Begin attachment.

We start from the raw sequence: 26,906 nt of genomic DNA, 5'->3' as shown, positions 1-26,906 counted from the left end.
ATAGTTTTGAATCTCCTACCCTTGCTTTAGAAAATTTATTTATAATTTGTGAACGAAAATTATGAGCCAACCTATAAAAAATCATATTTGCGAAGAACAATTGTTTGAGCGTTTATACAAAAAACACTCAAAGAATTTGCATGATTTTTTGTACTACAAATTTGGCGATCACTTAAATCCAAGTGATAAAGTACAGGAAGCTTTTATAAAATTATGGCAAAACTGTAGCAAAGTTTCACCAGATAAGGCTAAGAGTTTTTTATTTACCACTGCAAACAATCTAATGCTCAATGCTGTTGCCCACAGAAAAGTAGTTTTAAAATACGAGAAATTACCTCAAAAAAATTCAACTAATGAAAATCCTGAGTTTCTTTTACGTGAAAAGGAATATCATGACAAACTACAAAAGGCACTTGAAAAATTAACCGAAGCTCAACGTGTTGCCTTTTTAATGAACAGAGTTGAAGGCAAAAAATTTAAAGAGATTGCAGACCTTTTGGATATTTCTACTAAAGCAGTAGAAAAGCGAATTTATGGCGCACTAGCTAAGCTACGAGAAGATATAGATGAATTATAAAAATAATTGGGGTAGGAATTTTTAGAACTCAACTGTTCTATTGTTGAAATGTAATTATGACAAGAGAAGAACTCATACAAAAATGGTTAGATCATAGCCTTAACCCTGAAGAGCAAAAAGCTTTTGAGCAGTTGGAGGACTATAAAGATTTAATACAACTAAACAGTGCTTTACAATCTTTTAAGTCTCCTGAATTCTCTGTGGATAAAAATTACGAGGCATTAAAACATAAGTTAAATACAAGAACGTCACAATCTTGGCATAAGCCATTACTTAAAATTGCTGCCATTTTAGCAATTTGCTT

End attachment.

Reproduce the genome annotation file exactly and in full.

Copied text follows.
We start from the raw sequence: 26,906 nt of genomic DNA, 5'->3' as shown, positions 1-26,906 counted from the left end.
ATAGTTTTGAATCTCCTACCCTTGCTTTAGAAAATTTATTTATAATTTGTGAACGAAAATTATGAGCCAACCTATAAAAAATCATATTTGCGAAGAACAATTGTTTGAGCGTTTATACAAAAAACACTCAAAGAATTTGCATGATTTTTTGTACTACAAATTTGGCGATCACTTAAATCCAAGTGATAAAGTACAGGAAGCTTTTATAAAATTATGGCAAAACTGTAGCAAAGTTTCACCAGATAAGGCTAAGAGTTTTTTATTTACCACTGCAAACAATCTAATGCTCAATGCTGTTGCCCACAGAAAAGTAGTTTTAAAATACGAGAAATTACCTCAAAAAAATTCAACTAATGAAAATCCTGAGTTTCTTTTACGTGAAAAGGAATATCATGACAAACTACAAAAGGCACTTGAAAAATTAACCGAAGCTCAACGTGTTGCCTTTTTAATGAACAGAGTTGAAGGCAAAAAATTTAAAGAGATTGCAGACCTTTTGGATATTTCTACTAAAGCAGTAGAAAAGCGAATTTATGGCGCACTAGCTAAGCTACGAGAAGATATAGATGAATTATAAAAATAATTGGGGTAGGAATTTTTAGAACTCAACTGTTCTATTGTTGAAATGTAATTATGACAAGAGAAGAACTCATACAAAAATGGTTAGATCATAGCCTTAACCCTGAAGAGCAAAAAGCTTTTGAGCAGTTGGAGGACTATAAAGATTTAATACAACTAAACAGTGCTTTACAATCTTTTAAGTCTCCTGAATTCTCTGTGGATAAAAATTACGAGGCATTAAAACATAAGTTAAATACAAGAACGTCACAATCTTGGCATAAGCCATTACTTAAAATTGCTGCCATTTTAGCAATTTGCTT